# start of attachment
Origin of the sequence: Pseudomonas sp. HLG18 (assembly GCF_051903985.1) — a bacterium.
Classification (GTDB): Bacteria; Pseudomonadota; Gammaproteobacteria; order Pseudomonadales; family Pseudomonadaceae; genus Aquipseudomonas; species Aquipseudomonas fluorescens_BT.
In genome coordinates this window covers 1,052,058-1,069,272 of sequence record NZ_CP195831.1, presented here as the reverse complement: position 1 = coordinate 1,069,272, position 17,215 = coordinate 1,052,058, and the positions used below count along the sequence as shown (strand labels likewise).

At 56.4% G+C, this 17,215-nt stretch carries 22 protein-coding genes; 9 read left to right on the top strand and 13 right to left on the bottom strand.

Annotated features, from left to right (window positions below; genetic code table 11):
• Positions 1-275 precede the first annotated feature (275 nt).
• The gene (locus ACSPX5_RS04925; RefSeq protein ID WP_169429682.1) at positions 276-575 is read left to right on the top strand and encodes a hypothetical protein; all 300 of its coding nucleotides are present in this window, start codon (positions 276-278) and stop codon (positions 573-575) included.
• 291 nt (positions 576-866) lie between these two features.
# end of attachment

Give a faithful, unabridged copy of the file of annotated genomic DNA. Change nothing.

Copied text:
Origin of the sequence: Pseudomonas sp. HLG18 (assembly GCF_051903985.1) — a bacterium.
Classification (GTDB): Bacteria; Pseudomonadota; Gammaproteobacteria; order Pseudomonadales; family Pseudomonadaceae; genus Aquipseudomonas; species Aquipseudomonas fluorescens_BT.
In genome coordinates this window covers 1,052,058-1,069,272 of sequence record NZ_CP195831.1, presented here as the reverse complement: position 1 = coordinate 1,069,272, position 17,215 = coordinate 1,052,058, and the positions used below count along the sequence as shown (strand labels likewise).

At 56.4% G+C, this 17,215-nt stretch carries 22 protein-coding genes; 9 read left to right on the top strand and 13 right to left on the bottom strand.

Annotated features, from left to right (window positions below; genetic code table 11):
• Positions 1-275 precede the first annotated feature (275 nt).
• The gene (locus ACSPX5_RS04925; RefSeq protein ID WP_169429682.1) at positions 276-575 is read left to right on the top strand and encodes a hypothetical protein; all 300 of its coding nucleotides are present in this window, start codon (positions 276-278) and stop codon (positions 573-575) included.
• 291 nt (positions 576-866) lie between these two features.